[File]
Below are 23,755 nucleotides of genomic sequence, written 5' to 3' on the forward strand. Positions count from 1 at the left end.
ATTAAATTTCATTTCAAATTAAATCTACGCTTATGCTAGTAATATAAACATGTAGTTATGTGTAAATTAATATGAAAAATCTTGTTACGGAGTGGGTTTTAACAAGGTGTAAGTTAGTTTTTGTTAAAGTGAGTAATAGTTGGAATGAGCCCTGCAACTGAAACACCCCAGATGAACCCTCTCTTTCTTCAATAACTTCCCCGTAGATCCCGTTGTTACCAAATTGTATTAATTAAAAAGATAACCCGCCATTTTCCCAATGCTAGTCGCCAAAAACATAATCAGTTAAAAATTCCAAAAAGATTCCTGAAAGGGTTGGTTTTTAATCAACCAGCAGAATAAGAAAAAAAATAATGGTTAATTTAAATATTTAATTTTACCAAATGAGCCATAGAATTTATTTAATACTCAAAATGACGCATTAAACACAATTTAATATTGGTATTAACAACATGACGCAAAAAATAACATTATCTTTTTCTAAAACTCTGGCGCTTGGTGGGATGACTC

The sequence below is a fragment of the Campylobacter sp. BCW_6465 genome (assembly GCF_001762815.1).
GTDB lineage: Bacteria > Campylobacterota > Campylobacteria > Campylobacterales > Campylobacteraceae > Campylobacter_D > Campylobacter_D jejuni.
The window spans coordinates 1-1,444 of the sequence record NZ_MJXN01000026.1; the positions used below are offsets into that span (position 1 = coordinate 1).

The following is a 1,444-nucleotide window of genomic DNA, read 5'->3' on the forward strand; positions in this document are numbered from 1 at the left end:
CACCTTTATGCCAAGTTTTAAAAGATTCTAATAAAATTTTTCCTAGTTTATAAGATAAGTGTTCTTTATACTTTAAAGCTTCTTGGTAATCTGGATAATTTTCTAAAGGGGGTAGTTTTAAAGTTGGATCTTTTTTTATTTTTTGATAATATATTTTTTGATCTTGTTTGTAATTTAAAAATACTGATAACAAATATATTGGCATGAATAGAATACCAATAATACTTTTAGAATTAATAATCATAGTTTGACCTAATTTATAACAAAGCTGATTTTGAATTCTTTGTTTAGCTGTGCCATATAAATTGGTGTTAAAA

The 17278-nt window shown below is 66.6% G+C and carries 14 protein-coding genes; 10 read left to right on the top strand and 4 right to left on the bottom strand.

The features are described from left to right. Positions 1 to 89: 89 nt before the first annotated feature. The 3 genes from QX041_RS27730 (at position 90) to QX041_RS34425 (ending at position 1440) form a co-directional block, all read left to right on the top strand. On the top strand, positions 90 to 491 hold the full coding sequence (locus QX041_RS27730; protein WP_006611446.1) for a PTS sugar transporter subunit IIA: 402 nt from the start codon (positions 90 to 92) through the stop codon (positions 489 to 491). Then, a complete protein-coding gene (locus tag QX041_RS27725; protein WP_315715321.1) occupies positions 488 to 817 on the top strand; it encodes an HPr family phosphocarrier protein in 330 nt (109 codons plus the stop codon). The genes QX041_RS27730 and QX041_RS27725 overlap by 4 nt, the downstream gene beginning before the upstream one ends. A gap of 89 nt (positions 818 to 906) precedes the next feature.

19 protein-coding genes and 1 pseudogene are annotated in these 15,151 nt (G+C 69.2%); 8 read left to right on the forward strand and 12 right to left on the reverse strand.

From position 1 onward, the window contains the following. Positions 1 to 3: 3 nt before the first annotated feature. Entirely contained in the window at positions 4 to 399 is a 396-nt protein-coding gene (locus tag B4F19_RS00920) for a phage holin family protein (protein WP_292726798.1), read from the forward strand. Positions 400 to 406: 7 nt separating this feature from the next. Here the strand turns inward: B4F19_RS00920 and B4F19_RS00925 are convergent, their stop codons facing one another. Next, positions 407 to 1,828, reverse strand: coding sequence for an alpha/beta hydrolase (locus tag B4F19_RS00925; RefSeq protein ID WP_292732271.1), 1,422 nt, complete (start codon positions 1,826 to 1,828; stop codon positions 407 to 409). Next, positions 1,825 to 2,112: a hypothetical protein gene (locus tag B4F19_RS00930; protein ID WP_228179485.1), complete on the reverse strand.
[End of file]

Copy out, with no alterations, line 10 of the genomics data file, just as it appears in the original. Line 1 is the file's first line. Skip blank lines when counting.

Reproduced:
19 protein-coding genes and 1 pseudogene are annotated in these 15,151 nt (G+C 69.2%); 8 read left to right on the forward strand and 12 right to left on the reverse strand.